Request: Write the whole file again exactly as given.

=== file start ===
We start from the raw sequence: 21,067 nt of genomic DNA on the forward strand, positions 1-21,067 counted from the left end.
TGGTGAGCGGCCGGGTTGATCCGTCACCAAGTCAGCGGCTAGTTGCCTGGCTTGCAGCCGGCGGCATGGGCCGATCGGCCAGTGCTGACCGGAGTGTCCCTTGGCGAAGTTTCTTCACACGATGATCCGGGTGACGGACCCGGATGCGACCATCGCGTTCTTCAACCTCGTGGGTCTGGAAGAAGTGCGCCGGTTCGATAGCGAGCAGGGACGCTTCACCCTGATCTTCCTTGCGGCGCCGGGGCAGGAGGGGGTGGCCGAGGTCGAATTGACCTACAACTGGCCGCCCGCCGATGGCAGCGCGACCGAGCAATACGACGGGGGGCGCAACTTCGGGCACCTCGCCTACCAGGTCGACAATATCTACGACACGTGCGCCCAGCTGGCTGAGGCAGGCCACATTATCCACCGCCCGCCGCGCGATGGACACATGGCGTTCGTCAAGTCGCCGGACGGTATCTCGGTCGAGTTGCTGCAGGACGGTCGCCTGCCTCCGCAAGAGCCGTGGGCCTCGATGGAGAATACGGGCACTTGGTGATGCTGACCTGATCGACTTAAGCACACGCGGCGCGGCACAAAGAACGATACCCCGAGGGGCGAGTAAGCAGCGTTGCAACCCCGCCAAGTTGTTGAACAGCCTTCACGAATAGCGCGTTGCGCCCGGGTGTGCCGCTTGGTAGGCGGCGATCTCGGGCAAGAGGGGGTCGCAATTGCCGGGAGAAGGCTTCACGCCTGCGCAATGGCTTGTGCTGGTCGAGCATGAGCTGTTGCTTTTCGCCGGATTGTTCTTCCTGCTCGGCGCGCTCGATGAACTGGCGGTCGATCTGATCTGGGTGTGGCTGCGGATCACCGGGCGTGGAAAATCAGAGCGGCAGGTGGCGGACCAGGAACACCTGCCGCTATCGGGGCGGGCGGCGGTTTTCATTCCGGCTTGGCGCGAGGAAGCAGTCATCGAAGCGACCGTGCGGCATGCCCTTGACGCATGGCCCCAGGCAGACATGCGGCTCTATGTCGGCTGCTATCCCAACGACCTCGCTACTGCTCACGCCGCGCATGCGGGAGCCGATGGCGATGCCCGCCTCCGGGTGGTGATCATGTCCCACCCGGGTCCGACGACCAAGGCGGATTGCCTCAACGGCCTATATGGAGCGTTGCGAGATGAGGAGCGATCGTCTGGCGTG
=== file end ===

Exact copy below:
We start from the raw sequence: 21,067 nt of genomic DNA on the forward strand, positions 1-21,067 counted from the left end.
TGGTGAGCGGCCGGGTTGATCCGTCACCAAGTCAGCGGCTAGTTGCCTGGCTTGCAGCCGGCGGCATGGGCCGATCGGCCAGTGCTGACCGGAGTGTCCCTTGGCGAAGTTTCTTCACACGATGATCCGGGTGACGGACCCGGATGCGACCATCGCGTTCTTCAACCTCGTGGGTCTGGAAGAAGTGCGCCGGTTCGATAGCGAGCAGGGACGCTTCACCCTGATCTTCCTTGCGGCGCCGGGGCAGGAGGGGGTGGCCGAGGTCGAATTGACCTACAACTGGCCGCCCGCCGATGGCAGCGCGACCGAGCAATACGACGGGGGGCGCAACTTCGGGCACCTCGCCTACCAGGTCGACAATATCTACGACACGTGCGCCCAGCTGGCTGAGGCAGGCCACATTATCCACCGCCCGCCGCGCGATGGACACATGGCGTTCGTCAAGTCGCCGGACGGTATCTCGGTCGAGTTGCTGCAGGACGGTCGCCTGCCTCCGCAAGAGCCGTGGGCCTCGATGGAGAATACGGGCACTTGGTGATGCTGACCTGATCGACTTAAGCACACGCGGCGCGGCACAAAGAACGATACCCCGAGGGGCGAGTAAGCAGCGTTGCAACCCCGCCAAGTTGTTGAACAGCCTTCACGAATAGCGCGTTGCGCCCGGGTGTGCCGCTTGGTAGGCGGCGATCTCGGGCAAGAGGGGGTCGCAATTGCCGGGAGAAGGCTTCACGCCTGCGCAATGGCTTGTGCTGGTCGAGCATGAGCTGTTGCTTTTCGCCGGATTGTTCTTCCTGCTCGGCGCGCTCGATGAACTGGCGGTCGATCTGATCTGGGTGTGGCTGCGGATCACCGGGCGTGGAAAATCAGAGCGGCAGGTGGCGGACCAGGAACACCTGCCGCTATCGGGGCGGGCGGCGGTTTTCATTCCGGCTTGGCGCGAGGAAGCAGTCATCGAAGCGACCGTGCGGCATGCCCTTGACGCATGGCCCCAGGCAGACATGCGGCTCTATGTCGGCTGCTATCCCAACGACCTCGCTACTGCTCACGCCGCGCATGCGGGAGCCGATGGCGATGCCCGCCTCCGGGTGGTGATCATGTCCCACCCGGGTCCGACGACCAAGGCGGATTGCCTCAACGGCCTATATGGAGCGTTGCGAGATGAGGAGCGATCGTCTGGCGTG